When a car hits a pedestrian, the pedestrian almost always suffers far more severe injuries than the driver. That’s because the driver was protected by the car, the seat belt and air bags, while the pedestrian usually had no protection at all. But does that mean that the driver is always at fault for the accident? No, it does not.

Figuring out who is at fault in a pedestrian accident is a complex process and there are a lot of questions that have to be answered before fault can be determined. At the same time, there is also a lot of evidence that has to be collected and preserved to show and prove what really happened.

In addition, Ohio has a modified comparative fault rule, which has an impact on how much the pedestrian can collect even if the driver was found mostly at fault. Specifically, the injured party can collect damages, provided they were less than 51% at fault.

However, their award will be reduced by the percentage they were found to be at fault. So if they were 40% at fault, and their damages are $100,000, they will only get $60,000. To make sure you get fairly compensated, you should get the help of an experienced pedestrian accident lawyer.

Who Is at Fault in a Pedestrian Accident?

Both drivers and pedestrians have the obligation to act responsibly and follow the traffic rules. Acting responsibly means that they should not engage in distracted driving – or walking. There should also be no texting while driving or while walking across the intersection. Needless to say, neither driver nor pedestrian should be under the influence of alcohol or drugs.

In order to protect themselves and those who share the road, drivers need to be aware and respectful of any and all other participants they encounter, including other drivers, pedestrians, bicyclists, and everyone else.

At the same time, pedestrians too have responsibilities when it comes to avoiding accidents. And if an accident has already happened, you need an experienced personal injury attorney to help you protect your rights.

Rules at Intersections

Ohio has traffic laws that legislate proper behavior at intersections and on all roads and streets. They are designed to prevent accidents, but they can only work if they are followed.

In addition, it’s important to practice defensive driving as well as walking. Just because you may technically have the right of way, you shouldn’t force it, especially as a pedestrian. That could cost you your life.

Who Is at Fault?

At times, the case is very clear. Let’s say a pedestrian was crossing at a traffic light that told them to walk, and a speeding car was running the red light and hit them. In that situation, it is very clear who was at fault: the driver.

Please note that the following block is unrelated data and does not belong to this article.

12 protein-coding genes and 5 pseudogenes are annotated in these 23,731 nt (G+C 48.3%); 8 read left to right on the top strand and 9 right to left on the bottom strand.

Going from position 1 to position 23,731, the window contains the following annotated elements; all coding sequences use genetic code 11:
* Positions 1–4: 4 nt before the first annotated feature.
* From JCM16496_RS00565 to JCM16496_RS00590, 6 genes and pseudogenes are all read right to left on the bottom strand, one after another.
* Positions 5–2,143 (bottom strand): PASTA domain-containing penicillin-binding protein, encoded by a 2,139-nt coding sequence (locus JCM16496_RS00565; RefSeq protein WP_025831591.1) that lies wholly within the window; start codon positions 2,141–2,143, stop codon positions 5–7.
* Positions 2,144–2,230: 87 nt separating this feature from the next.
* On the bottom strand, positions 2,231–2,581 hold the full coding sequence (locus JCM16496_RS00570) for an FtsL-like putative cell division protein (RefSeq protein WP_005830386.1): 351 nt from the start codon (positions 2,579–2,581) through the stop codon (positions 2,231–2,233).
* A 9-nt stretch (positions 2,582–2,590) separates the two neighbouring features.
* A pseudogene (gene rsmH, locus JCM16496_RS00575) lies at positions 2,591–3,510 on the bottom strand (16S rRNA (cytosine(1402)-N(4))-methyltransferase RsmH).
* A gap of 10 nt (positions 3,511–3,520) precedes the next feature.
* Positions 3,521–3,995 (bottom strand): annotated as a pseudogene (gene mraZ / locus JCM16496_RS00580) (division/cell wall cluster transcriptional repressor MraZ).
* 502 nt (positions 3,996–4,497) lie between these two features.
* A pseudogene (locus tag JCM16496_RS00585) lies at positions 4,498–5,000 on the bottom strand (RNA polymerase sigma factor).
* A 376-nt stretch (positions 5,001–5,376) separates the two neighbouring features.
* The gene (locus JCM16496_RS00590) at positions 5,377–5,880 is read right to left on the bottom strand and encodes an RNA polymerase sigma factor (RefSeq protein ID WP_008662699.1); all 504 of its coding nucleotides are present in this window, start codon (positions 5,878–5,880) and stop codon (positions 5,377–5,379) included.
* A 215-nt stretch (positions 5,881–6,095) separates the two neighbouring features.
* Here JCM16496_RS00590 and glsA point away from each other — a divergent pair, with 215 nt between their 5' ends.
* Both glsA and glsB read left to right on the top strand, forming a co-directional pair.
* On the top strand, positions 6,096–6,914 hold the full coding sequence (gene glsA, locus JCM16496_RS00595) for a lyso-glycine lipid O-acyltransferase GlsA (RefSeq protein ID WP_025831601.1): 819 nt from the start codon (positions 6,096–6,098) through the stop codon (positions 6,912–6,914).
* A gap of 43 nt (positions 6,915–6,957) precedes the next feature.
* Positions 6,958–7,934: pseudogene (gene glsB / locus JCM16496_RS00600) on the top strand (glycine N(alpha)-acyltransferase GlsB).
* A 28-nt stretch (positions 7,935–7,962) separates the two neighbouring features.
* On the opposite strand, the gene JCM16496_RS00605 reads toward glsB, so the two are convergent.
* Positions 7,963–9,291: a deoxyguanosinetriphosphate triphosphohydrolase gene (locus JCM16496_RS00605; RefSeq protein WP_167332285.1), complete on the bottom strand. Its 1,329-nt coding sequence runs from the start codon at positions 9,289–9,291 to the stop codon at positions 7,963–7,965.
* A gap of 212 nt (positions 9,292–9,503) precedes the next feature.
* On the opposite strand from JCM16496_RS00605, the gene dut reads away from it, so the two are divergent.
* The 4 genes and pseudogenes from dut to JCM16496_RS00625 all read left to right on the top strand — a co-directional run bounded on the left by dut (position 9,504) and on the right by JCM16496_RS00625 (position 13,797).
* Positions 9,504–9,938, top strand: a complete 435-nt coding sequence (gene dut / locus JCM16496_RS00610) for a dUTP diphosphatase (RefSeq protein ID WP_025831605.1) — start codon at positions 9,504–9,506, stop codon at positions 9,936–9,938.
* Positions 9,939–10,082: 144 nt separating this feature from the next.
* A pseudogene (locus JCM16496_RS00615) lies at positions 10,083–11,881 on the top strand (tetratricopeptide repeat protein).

The driver violated key traffic rules, and by doing so caused the injuries to the pedestrian. Thereby the driver has to compensate the pedestrian for their injuries and other damages.

On the other hand, the driver may have been on their way to work or the store, when suddenly a pedestrian literally walked in front of the car without looking left or right. The driver might even have braked and swerved in an effort to avoid hitting the jaywalking pedestrian, but could not avoid a collision.

In this case, the pedestrian was at fault, at least for the most part, and will probably be liable for any damage to the car as well as for any injuries suffered by the driver. Meanwhile, the pedestrian will probably get nothing from the driver because they were more than 51% at fault for the accident.

Jaywalking And the Law

Laws against jaywalking were introduced in the 30’s when the auto industry put pressure on the government to enact them. The idea was that cars had the right to use the roads and pedestrians had to stay out of the way, with the exception of specially designated areas.

These jaywalking laws have been enforced around the country since that time, albeit unevenly. They have often led to the police giving expensive tickets for jaywalking to people who could least afford them.

Recently, some changes have gotten under way. Virginia, for example, has decriminalized jaywalking in March 2021. California just passed the “Freedom to Walk” act on September 30th that will decriminalize jaywalking effective January 1, 2023.

However, while jaywalking won’t lead to automatic tickets anymore in those states, pedestrians still have to cross streets safely and use good judgment while they do so. In the meantime, you can look up the specifics of pedestrian and crosswalk laws in all 50 states.

You’ll find that quite a few states don’t specifically prohibit jaywalking but they state something to the effect that pedestrians who cross a street where there is no crosswalk must yield to cars. Ohio law also states that drivers must use due care.

What You Should Do

If you’ve been injured in a pedestrian accident through no fault of your own, or if you were only at fault in a small way, be sure to speak to an experienced pedestrian accident attorney. They can help you assemble the evidence and fight for fair compensation so you won’t make mistakes that could cost you a lot of money or even cause you to lose your case. Call or email us for a free case evaluation. We will be happy to talk with you.